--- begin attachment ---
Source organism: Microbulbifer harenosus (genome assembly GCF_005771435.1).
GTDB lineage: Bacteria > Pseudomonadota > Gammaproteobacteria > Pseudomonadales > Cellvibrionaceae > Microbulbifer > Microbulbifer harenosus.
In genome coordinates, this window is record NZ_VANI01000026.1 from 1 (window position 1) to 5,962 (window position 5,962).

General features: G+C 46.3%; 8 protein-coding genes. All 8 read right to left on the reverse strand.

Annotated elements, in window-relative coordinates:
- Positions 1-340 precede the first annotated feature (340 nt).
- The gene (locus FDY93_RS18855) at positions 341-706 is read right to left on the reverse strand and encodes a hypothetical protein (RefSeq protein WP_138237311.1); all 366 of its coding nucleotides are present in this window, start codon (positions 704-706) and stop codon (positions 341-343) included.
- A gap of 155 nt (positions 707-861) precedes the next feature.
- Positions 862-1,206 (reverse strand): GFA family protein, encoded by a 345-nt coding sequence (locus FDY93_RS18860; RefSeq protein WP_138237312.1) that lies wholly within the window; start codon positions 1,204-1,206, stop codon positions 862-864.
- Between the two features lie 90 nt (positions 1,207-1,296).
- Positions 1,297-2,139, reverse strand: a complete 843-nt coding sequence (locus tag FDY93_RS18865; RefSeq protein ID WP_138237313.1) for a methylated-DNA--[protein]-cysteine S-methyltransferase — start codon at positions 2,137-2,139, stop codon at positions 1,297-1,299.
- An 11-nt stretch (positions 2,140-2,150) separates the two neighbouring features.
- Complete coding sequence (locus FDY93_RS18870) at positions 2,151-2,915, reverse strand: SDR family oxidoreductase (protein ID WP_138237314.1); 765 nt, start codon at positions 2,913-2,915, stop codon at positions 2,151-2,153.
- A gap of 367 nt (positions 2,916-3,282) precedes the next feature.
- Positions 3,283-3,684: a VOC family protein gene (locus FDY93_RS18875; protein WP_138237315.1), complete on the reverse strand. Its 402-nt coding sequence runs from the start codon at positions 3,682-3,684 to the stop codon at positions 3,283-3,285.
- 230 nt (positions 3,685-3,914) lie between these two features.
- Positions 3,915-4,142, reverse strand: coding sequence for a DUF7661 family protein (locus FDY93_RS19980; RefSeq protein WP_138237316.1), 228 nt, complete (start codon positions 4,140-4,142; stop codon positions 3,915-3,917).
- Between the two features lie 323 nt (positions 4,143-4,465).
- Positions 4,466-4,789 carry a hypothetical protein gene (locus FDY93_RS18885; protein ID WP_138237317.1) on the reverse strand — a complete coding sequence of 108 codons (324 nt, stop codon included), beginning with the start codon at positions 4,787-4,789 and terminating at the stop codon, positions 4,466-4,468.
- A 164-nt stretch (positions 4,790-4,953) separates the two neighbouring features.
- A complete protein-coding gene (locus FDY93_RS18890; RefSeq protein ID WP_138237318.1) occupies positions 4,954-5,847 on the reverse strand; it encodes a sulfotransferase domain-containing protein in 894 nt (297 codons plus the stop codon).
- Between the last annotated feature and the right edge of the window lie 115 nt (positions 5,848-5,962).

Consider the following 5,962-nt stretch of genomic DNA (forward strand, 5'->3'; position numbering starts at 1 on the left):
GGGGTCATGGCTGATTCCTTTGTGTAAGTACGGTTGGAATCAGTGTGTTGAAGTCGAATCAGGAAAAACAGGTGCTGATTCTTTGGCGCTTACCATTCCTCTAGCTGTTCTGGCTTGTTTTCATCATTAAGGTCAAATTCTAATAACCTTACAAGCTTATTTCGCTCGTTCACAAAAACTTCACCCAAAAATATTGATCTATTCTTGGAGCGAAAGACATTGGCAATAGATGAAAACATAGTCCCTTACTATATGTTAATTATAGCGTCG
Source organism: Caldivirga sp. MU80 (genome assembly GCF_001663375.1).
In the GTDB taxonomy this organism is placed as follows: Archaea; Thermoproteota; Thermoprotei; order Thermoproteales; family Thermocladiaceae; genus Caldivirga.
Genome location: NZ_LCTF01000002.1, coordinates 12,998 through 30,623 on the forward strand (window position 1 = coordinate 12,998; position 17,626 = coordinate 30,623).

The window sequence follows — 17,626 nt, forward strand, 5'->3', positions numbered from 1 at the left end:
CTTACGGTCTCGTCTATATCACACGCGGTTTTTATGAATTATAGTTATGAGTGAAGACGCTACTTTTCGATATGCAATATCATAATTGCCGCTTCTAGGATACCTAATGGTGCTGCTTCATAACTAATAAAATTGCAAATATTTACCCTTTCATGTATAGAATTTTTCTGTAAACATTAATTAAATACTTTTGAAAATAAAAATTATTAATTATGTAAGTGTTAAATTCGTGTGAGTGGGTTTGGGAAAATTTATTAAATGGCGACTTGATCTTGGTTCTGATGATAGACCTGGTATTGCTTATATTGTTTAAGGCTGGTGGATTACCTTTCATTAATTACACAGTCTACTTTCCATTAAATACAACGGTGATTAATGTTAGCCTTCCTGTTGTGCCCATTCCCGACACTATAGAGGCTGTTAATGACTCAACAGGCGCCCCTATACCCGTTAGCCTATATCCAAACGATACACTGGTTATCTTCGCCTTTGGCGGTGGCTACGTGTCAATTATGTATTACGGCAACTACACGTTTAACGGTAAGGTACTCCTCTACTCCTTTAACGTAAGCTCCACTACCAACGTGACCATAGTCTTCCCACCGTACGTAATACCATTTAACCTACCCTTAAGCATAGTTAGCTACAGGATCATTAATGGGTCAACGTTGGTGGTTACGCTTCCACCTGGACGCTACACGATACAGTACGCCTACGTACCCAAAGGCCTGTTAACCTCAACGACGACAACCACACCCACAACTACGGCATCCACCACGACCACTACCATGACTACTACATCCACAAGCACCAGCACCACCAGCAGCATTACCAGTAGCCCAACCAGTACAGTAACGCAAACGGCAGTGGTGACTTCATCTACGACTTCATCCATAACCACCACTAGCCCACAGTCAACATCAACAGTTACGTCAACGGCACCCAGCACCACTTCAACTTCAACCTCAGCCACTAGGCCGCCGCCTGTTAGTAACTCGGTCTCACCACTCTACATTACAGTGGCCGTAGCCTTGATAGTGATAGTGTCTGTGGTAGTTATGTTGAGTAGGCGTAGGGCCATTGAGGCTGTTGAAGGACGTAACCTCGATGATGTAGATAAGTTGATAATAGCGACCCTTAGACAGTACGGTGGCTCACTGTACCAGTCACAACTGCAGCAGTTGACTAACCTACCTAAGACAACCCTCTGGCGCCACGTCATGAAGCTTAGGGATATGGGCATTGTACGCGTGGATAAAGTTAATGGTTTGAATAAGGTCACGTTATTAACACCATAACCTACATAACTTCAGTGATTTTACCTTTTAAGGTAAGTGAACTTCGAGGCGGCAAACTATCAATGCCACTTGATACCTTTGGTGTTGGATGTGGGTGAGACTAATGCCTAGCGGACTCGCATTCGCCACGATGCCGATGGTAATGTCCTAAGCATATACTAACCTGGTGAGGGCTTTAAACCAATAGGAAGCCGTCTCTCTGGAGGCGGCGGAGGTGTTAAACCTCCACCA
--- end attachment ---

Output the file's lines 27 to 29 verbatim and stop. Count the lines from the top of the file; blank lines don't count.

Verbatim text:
Genome location: NZ_LCTF01000002.1, coordinates 12,998 through 30,623 on the forward strand (window position 1 = coordinate 12,998; position 17,626 = coordinate 30,623).

The window sequence follows — 17,626 nt, forward strand, 5'->3', positions numbered from 1 at the left end:
CTTACGGTCTCGTCTATATCACACGCGGTTTTTATGAATTATAGTTATGAGTGAAGACGCTACTTTTCGATATGCAATATCATAATTGCCGCTTCTAGGATACCTAATGGTGCTGCTTCATAACTAATAAAATTGCAAATATTTACCCTTTCATGTATAGAATTTTTCTGTAAACATTAATTAAATACTTTTGAAAATAAAAATTATTAATTATGTAAGTGTTAAATTCGTGTGAGTGGGTTTGGGAAAATTTATTAAATGGCGACTTGATCTTGGTTCTGATGATAGACCTGGTATTGCTTATATTGTTTAAGGCTGGTGGATTACCTTTCATTAATTACACAGTCTACTTTCCATTAAATACAACGGTGATTAATGTTAGCCTTCCTGTTGTGCCCATTCCCGACACTATAGAGGCTGTTAATGACTCAACAGGCGCCCCTATACCCGTTAGCCTATATCCAAACGATACACTGGTTATCTTCGCCTTTGGCGGTGGCTACGTGTCAATTATGTATTACGGCAACTACACGTTTAACGGTAAGGTACTCCTCTACTCCTTTAACGTAAGCTCCACTACCAACGTGACCATAGTCTTCCCACCGTACGTAATACCATTTAACCTACCCTTAAGCATAGTTAGCTACAGGATCATTAATGGGTCAACGTTGGTGGTTACGCTTCCACCTGGACGCTACACGATACAGTACGCCTACGTACCCAAAGGCCTGTTAACCTCAACGACGACAACCACACCCACAACTACGGCATCCACCACGACCACTACCATGACTACTACATCCACAAGCACCAGCACCACCAGCAGCATTACCAGTAGCCCAACCAGTACAGTAACGCAAACGGCAGTGGTGACTTCATCTACGACTTCATCCATAACCACCACTAGCCCACAGTCAACATCAACAGTTACGTCAACGGCACCCAGCACCACTTCAACTTCAACCTCAGCCACTAGGCCGCCGCCTGTTAGTAACTCGGTCTCACCACTCTACATTACAGTGGCCGTAGCCTTGATAGTGATAGTGTCTGTGGTAGTTATGTTGAGTAGGCGTAGGGCCATTGAGGCTGTTGAAGGACGTAACCTCGATGATGTAGATAAGTTGATAATAGCGACCCTTAGACAGTACGGTGGCTCACTGTACCAGTCACAACTGCAGCAGTTGACTAACCTACCTAAGACAACCCTCTGGCGCCACGTCATGAAGCTTAGGGATATGGGCATTGTACGCGTGGATAAAGTTAATGGTTTGAATAAGGTCACGTTATTAACACCATAACCTACATAACTTCAGTGATTTTACCTTTTAAGGTAAGTGAACTTCGAGGCGGCAAACTATCAATGCCACTTGATACCTTTGGTGTTGGATGTGGGTGAGACTAATGCCTAGCGGACTCGCATTCGCCACGATGCCGATGGTAATGTCCTAAGCATATACTAACCTGGTGAGGGCTTTAAACCAATAGGAAGCCGTCTCTCTGGAGGCGGCGGAGGTGTTAAACCTCCACCA